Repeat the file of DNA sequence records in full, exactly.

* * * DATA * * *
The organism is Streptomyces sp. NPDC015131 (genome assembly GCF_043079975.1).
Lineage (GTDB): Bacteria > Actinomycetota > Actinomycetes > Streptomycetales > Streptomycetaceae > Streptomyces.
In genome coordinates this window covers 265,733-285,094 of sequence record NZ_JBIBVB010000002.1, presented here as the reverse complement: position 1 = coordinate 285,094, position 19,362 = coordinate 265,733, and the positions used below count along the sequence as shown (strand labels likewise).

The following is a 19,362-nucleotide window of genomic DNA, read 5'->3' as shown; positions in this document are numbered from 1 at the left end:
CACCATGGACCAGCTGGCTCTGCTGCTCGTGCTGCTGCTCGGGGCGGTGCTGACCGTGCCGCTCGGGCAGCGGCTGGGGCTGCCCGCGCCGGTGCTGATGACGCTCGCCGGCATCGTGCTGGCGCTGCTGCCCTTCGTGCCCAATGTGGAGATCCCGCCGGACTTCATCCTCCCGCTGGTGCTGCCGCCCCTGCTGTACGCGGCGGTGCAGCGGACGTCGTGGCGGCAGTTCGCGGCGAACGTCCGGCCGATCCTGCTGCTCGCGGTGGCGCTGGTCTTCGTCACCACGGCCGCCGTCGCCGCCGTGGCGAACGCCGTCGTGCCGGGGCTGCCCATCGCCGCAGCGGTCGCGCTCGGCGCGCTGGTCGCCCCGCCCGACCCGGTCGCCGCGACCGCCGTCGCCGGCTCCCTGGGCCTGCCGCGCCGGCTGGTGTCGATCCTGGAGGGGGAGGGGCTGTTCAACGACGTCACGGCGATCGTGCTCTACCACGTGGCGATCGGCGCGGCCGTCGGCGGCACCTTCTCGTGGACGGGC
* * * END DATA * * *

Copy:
The organism is Streptomyces sp. NPDC015131 (genome assembly GCF_043079975.1).
Lineage (GTDB): Bacteria > Actinomycetota > Actinomycetes > Streptomycetales > Streptomycetaceae > Streptomyces.
In genome coordinates this window covers 265,733-285,094 of sequence record NZ_JBIBVB010000002.1, presented here as the reverse complement: position 1 = coordinate 285,094, position 19,362 = coordinate 265,733, and the positions used below count along the sequence as shown (strand labels likewise).

The following is a 19,362-nucleotide window of genomic DNA, read 5'->3' as shown; positions in this document are numbered from 1 at the left end:
CACCATGGACCAGCTGGCTCTGCTGCTCGTGCTGCTGCTCGGGGCGGTGCTGACCGTGCCGCTCGGGCAGCGGCTGGGGCTGCCCGCGCCGGTGCTGATGACGCTCGCCGGCATCGTGCTGGCGCTGCTGCCCTTCGTGCCCAATGTGGAGATCCCGCCGGACTTCATCCTCCCGCTGGTGCTGCCGCCCCTGCTGTACGCGGCGGTGCAGCGGACGTCGTGGCGGCAGTTCGCGGCGAACGTCCGGCCGATCCTGCTGCTCGCGGTGGCGCTGGTCTTCGTCACCACGGCCGCCGTCGCCGCCGTGGCGAACGCCGTCGTGCCGGGGCTGCCCATCGCCGCAGCGGTCGCGCTCGGCGCGCTGGTCGCCCCGCCCGACCCGGTCGCCGCGACCGCCGTCGCCGGCTCCCTGGGCCTGCCGCGCCGGCTGGTGTCGATCCTGGAGGGGGAGGGGCTGTTCAACGACGTCACGGCGATCGTGCTCTACCACGTGGCGATCGGCGCGGCCGTCGGCGGCACCTTCTCGTGGACGGGC